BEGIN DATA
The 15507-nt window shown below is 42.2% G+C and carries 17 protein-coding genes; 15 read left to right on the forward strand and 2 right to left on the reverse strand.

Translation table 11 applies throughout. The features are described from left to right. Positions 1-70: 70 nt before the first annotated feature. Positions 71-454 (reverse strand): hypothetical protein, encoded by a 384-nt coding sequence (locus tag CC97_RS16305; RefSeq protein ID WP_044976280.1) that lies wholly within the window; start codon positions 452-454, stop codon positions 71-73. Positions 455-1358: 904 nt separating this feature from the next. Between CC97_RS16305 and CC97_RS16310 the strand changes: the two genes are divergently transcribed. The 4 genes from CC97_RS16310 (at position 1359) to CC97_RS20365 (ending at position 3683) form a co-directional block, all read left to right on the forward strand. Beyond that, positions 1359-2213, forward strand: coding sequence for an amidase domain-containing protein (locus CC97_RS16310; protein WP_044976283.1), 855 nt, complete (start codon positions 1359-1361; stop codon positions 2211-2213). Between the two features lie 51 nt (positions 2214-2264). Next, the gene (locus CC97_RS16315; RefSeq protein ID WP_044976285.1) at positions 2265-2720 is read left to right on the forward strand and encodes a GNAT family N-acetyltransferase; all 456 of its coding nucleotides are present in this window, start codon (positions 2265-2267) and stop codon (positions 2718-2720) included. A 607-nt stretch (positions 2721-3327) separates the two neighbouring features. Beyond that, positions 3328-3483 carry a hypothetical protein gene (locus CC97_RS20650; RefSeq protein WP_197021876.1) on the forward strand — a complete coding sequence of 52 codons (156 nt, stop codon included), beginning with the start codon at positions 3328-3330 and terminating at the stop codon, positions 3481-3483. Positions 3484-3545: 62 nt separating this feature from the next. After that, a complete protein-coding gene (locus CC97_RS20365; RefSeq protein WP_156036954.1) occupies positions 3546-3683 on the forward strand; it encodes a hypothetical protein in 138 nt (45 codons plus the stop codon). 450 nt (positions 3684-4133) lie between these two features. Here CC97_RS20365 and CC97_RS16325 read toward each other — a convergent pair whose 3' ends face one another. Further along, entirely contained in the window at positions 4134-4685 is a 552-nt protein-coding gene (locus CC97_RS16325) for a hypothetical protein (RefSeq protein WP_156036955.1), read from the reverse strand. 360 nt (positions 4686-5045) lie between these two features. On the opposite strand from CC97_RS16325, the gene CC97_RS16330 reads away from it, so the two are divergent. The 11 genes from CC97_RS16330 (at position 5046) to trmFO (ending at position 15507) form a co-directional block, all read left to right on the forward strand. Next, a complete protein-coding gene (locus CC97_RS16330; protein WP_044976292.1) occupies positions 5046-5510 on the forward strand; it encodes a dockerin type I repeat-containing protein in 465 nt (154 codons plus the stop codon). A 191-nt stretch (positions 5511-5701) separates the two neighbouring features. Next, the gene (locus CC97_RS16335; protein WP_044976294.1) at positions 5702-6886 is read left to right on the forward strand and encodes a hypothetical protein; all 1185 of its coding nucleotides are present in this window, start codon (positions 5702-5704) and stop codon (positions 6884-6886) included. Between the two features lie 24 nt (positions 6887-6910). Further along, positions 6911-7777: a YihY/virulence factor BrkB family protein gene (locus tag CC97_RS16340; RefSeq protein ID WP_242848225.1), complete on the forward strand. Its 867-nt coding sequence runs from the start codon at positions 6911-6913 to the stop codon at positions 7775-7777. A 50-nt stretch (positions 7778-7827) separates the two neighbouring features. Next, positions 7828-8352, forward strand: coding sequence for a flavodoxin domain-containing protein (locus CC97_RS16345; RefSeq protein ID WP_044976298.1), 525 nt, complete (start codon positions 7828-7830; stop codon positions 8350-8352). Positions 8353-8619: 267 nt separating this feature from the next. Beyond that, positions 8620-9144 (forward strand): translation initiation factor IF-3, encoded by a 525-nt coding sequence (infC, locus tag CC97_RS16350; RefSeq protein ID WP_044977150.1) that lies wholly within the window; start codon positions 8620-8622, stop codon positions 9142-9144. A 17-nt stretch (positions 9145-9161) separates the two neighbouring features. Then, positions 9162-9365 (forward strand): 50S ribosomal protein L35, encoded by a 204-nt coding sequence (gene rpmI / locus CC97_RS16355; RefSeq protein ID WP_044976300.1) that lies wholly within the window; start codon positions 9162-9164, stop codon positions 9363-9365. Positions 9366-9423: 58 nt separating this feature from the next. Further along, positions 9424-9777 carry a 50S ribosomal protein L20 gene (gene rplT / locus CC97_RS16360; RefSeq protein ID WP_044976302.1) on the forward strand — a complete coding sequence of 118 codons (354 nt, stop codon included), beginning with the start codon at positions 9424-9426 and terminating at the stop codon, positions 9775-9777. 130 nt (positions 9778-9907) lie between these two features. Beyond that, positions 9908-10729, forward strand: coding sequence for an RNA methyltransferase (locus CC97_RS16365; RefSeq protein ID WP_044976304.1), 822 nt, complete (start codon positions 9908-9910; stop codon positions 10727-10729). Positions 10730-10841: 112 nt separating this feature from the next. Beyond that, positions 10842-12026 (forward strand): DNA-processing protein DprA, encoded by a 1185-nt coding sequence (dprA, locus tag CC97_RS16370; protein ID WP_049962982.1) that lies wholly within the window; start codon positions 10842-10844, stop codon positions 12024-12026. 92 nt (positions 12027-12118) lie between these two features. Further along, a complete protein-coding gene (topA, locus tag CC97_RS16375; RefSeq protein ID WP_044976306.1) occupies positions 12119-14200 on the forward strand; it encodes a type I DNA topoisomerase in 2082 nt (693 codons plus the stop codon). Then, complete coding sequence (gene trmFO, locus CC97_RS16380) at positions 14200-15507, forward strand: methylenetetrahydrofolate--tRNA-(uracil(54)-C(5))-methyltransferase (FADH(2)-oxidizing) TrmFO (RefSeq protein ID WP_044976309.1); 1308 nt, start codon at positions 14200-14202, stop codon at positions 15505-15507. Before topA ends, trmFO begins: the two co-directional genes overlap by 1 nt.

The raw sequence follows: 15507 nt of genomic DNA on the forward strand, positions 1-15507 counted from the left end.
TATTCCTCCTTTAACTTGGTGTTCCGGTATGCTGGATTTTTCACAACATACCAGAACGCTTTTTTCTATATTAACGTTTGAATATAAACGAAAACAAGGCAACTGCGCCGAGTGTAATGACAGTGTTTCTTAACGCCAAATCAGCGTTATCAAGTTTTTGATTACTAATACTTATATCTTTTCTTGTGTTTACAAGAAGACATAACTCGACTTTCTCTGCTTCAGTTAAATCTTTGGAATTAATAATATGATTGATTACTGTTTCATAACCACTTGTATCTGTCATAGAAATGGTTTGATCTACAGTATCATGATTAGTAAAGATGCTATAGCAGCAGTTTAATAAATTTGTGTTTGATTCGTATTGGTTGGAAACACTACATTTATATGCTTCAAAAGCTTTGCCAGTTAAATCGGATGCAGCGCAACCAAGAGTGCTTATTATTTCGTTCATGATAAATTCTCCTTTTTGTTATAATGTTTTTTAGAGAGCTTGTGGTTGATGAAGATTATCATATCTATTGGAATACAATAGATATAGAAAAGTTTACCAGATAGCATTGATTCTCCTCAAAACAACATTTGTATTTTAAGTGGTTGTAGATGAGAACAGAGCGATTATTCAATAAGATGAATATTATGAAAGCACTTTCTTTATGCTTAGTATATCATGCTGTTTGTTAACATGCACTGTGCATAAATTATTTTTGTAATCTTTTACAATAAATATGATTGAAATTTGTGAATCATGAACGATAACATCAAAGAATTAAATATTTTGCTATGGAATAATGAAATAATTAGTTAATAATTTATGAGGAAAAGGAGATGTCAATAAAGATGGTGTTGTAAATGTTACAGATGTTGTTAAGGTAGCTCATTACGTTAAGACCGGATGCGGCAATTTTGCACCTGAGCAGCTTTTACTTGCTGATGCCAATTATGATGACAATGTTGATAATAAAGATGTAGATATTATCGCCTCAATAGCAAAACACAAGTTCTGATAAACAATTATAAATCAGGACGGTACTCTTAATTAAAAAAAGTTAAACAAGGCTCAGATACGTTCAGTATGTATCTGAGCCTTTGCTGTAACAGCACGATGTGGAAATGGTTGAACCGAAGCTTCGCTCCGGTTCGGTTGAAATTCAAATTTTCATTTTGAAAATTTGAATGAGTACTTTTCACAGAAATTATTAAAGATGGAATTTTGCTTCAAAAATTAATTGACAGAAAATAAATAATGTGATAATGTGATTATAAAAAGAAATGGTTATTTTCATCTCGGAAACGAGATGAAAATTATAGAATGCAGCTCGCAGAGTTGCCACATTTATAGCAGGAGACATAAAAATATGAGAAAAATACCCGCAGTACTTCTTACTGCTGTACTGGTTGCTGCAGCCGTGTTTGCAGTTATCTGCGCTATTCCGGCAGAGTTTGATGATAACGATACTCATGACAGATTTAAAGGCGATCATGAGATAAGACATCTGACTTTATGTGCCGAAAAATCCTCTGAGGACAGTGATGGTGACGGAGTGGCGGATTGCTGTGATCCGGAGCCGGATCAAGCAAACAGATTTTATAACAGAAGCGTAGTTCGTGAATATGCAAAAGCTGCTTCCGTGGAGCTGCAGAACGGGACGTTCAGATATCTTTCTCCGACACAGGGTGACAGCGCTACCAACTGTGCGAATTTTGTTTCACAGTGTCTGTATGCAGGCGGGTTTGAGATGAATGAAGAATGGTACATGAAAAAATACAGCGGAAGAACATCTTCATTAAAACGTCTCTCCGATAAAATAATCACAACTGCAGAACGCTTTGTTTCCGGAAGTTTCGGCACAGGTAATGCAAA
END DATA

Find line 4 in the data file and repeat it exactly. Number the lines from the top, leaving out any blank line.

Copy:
TATTCCTCCTTTAACTTGGTGTTCCGGTATGCTGGATTTTTCACAACATACCAGAACGCTTTTTTCTATATTAACGTTTGAATATAAACGAAAACAAGGCAACTGCGCCGAGTGTAATGACAGTGTTTCTTAACGCCAAATCAGCGTTATCAAGTTTTTGATTACTAATACTTATATCTTTTCTTGTGTTTACAAGAAGACATAACTCGACTTTCTCTGCTTCAGTTAAATCTTTGGAATTAATAATATGATTGATTACTGTTTCATAACCACTTGTATCTGTCATAGAAATGGTTTGATCTACAGTATCATGATTAGTAAAGATGCTATAGCAGCAGTTTAATAAATTTGTGTTTGATTCGTATTGGTTGGAAACACTACATTTATATGCTTCAAAAGCTTTGCCAGTTAAATCGGATGCAGCGCAACCAAGAGTGCTTATTATTTCGTTCATGATAAATTCTCCTTTTTGTTATAATGTTTTTTAGAGAGCTTGTGGTTGATGAAGATTATCATATCTATTGGAATACAATAGATATAGAAAAGTTTACCAGATAGCATTGATTCTCCTCAAAACAACATTTGTATTTTAAGTGGTTGTAGATGAGAACAGAGCGATTATTCAATAAGATGAATATTATGAAAGCACTTTCTTTATGCTTAGTATATCATGCTGTTTGTTAACATGCACTGTGCATAAATTATTTTTGTAATCTTTTACAATAAATATGATTGAAATTTGTGAATCATGAACGATAACATCAAAGAATTAAATATTTTGCTATGGAATAATGAAATAATTAGTTAATAATTTATGAGGAAAAGGAGATGTCAATAAAGATGGTGTTGTAAATGTTACAGATGTTGTTAAGGTAGCTCATTACGTTAAGACCGGATGCGGCAATTTTGCACCTGAGCAGCTTTTACTTGCTGATGCCAATTATGATGACAATGTTGATAATAAAGATGTAGATATTATCGCCTCAATAGCAAAACACAAGTTCTGATAAACAATTATAAATCAGGACGGTACTCTTAATTAAAAAAAGTTAAACAAGGCTCAGATACGTTCAGTATGTATCTGAGCCTTTGCTGTAACAGCACGATGTGGAAATGGTTGAACCGAAGCTTCGCTCCGGTTCGGTTGAAATTCAAATTTTCATTTTGAAAATTTGAATGAGTACTTTTCACAGAAATTATTAAAGATGGAATTTTGCTTCAAAAATTAATTGACAGAAAATAAATAATGTGATAATGTGATTATAAAAAGAAATGGTTATTTTCATCTCGGAAACGAGATGAAAATTATAGAATGCAGCTCGCAGAGTTGCCACATTTATAGCAGGAGACATAAAAATATGAGAAAAATACCCGCAGTACTTCTTACTGCTGTACTGGTTGCTGCAGCCGTGTTTGCAGTTATCTGCGCTATTCCGGCAGAGTTTGATGATAACGATACTCATGACAGATTTAAAGGCGATCATGAGATAAGACATCTGACTTTATGTGCCGAAAAATCCTCTGAGGACAGTGATGGTGACGGAGTGGCGGATTGCTGTGATCCGGAGCCGGATCAAGCAAACAGATTTTATAACAGAAGCGTAGTTCGTGAATATGCAAAAGCTGCTTCCGTGGAGCTGCAGAACGGGACGTTCAGATATCTTTCTCCGACACAGGGTGACAGCGCTACCAACTGTGCGAATTTTGTTTCACAGTGTCTGTATGCAGGCGGGTTTGAGATGAATGAAGAATGGTACATGAAAAAATACAGCGGAAGAACATCTTCATTAAAACGTCTCTCCGATAAAATAATCACAACTGCAGAACGCTTTGTTTCCGGAAGTTTCGGCACAGGTAATGCAAA